Cybersecurity companies have released a dozen ransomware reports in recent weeks and most of them show a significant increase in attacks.
Ransomware attacks continue to be highly profitable for cybercrime groups and the recent reports released by various cybersecurity firms show that they are increasing both in terms of volume and sophistication.
SecurityWeek has analyzed these reports and has created a summary of the most important findings and trends.
According to NCC Group’s July 2023 cyber threat intelligence report, the company saw over 500 attacks last month, an increase of 153% compared to one year ago, and a 16% increase compared to June, with the industrials sector continuing to be the most targeted. The company saw a 59% increase in ransomware attacks in Europe from June to July.
The surge recorded in recent months is in large part due to the Cl0p group, which targeted hundreds of organizations through the MOVEit hack. According to Emsisoft, 730 organizations and over 47 million people were hit directly and indirectly by the MOVEit attack as of August 19.
However, Guidepoint Security noted that the number of victims actually dropped in July if we exclude Cl0p’s MOVEit victims. On the other hand, the company saw 36 active groups in July, compared to 28 in the previous month.
In addition to Cl0p, the list of highly active groups includes LockBit, BlackCat (ALPHV) and an emerging group named 8Base.
Several companies have reported seeing new ransomware groups emerge in recent months, some of which are actually the result of the rebranding of existing gangs. Newcomers include NoEscape, Cactus, Knight, BlackSuit, DarkRace, and Rhysida. Malwarebytes has a summary on some of these groups.
BlackFog data showed that July 2023 saw the highest number of attacks compared to the same month over the past four years. Interestingly, the company noted, only 38 of the ransomware attacks that came to light in July were publicly disclosed, compared to 390 attacks that were not disclosed by victims.
ReliaQuest’s Q2 2023 report shows a record number of victims named on ransomware group leak websites — 1,400 organizations, up from 850 in the previous quarter.
CyberMaxx also has a report for the second quarter, revealing that while most gangs saw only a minor increase in attacks, groups such as ALPHV, 8Base, BianLian, Karakurt, Nokoyawa, Play, Qilin, and Snatch showed significant growth.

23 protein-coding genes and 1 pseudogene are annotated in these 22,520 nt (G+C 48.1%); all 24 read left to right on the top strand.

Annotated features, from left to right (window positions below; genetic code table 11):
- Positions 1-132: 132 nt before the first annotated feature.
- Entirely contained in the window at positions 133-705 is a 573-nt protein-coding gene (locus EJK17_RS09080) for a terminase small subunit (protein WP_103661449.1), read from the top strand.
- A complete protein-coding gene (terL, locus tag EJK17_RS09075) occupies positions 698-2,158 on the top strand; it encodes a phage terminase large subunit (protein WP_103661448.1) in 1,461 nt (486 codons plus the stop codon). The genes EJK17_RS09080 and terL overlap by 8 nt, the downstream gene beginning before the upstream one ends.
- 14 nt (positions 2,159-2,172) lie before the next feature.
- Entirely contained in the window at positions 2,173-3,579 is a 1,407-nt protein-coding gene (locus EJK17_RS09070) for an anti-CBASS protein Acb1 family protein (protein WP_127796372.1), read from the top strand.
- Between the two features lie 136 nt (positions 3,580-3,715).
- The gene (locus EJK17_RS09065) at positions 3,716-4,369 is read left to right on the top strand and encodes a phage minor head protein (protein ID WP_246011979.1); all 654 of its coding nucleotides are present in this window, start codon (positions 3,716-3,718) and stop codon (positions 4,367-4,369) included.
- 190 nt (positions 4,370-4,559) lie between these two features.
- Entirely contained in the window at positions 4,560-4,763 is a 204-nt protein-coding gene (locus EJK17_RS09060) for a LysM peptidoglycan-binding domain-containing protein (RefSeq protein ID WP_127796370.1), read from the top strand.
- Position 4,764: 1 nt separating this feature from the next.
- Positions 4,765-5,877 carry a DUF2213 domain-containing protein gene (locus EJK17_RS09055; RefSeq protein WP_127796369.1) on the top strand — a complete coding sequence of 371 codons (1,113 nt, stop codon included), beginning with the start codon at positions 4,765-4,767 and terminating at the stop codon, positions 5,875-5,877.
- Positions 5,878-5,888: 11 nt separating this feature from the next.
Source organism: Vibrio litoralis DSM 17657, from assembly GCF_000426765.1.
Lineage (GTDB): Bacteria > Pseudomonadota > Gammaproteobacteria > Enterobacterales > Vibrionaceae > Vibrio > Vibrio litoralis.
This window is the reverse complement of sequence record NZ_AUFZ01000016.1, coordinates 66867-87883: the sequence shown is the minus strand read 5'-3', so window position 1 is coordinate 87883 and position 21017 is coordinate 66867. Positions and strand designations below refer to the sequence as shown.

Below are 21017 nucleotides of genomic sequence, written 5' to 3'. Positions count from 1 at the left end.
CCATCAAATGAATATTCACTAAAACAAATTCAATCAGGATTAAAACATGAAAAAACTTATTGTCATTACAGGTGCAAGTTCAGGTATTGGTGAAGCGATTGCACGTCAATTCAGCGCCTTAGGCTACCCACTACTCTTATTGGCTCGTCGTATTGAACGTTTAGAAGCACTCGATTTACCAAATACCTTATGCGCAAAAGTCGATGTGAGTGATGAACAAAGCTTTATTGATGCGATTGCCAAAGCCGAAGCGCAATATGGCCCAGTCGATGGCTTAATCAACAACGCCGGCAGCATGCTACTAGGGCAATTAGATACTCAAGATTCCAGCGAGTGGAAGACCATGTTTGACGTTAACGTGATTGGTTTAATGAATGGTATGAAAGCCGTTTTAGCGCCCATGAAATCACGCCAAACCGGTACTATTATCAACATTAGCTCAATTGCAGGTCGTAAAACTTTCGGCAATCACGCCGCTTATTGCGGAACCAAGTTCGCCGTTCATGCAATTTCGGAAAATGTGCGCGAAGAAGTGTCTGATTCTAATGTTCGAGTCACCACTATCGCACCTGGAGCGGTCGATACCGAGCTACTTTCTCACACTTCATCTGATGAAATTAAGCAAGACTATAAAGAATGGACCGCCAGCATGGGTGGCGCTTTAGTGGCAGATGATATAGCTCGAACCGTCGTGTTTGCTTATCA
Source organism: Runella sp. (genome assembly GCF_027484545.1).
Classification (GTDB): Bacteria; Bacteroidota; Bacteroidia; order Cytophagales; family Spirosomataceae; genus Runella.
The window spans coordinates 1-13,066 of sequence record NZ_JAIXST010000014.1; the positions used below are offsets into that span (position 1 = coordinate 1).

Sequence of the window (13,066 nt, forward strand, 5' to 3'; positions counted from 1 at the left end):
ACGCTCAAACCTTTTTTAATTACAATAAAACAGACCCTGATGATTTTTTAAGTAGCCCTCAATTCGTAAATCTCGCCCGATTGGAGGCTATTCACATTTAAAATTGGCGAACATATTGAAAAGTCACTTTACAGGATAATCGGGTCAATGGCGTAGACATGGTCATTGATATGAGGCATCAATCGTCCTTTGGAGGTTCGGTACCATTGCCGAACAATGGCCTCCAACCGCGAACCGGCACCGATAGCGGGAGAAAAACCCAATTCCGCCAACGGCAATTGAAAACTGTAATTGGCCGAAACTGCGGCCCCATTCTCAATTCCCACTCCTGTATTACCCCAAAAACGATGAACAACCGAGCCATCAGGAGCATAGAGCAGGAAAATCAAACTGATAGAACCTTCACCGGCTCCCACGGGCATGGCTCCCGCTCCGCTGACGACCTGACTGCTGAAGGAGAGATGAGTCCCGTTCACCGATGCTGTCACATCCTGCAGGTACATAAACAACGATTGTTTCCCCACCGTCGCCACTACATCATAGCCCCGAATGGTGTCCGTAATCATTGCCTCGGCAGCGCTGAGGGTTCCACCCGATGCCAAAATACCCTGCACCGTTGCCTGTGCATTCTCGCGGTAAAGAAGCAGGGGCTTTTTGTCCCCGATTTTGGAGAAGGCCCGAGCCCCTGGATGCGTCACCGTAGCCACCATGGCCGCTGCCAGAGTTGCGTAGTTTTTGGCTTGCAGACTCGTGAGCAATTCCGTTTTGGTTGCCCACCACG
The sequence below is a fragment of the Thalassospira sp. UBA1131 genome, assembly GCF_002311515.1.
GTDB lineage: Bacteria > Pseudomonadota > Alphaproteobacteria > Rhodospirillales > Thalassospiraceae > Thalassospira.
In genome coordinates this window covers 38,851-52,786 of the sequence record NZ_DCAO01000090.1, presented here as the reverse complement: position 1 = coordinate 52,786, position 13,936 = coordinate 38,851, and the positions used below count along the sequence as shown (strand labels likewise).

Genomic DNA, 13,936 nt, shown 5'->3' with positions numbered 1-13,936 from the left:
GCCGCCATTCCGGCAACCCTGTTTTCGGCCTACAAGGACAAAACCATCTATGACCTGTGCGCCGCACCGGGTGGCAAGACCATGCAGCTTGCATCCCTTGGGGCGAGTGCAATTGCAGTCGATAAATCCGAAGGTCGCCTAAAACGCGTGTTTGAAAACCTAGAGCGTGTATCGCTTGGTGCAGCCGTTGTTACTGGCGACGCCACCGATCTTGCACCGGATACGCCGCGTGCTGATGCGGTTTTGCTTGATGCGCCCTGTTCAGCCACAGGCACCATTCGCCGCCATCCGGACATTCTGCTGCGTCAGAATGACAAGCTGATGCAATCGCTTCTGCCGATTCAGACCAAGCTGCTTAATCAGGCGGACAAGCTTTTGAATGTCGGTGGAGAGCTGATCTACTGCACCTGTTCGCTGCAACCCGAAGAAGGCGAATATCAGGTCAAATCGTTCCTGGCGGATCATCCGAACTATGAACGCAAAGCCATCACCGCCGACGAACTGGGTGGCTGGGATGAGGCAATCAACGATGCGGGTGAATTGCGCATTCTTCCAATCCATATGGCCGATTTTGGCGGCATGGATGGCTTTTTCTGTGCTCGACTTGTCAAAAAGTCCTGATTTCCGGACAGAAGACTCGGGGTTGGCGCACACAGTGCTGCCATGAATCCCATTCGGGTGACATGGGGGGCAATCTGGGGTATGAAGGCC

In terms of ransomware delivery attempts, SonicWall said it recorded 150 million attempts in the first half of 2023, which represents a 41% drop year-to-date. One key factor, according to SonicWall, is the shift to pure extortion attacks, which do not involve the distribution of file-encrypting malware.
Sophos recently published a report focusing on ransomware attacks on the education sector. The report reveals that attacks against this sector have been steadily increasing in recent years. A vast majority of organizations in this sector managed to recover encrypted data, but roughly half did so by accepting to pay a ransom.
Barracuda said the number of reported ransomware attacks against sectors such as education, municipalities and healthcare have doubled since last year and more than quadrupled since 2021.
In addition to an increase in attack volume, there has been an increase in sophistication. Akamai reported that ransomware groups are increasingly focusing on file exfiltration and the exploitation of zero-day and one-day vulnerabilities for initial access.
Once they have gained initial access to an organization’s systems, attackers are deploying what some call ‘precursor malware’, which paves the way for lateral movement and the actual ransomware payload. According to a report from Lumu, the top ransomware precursors in 2022 were Qbot, Phorpiex, Emotet, Cobalt Strike, Ursnif, and Dridex.
In terms of costs associated with ransomware attacks, Comparitech estimates that, between 2018 and 2023, nearly 500 manufacturing companies that got hit by ransomware lost an estimated $46.2 billion in downtime alone.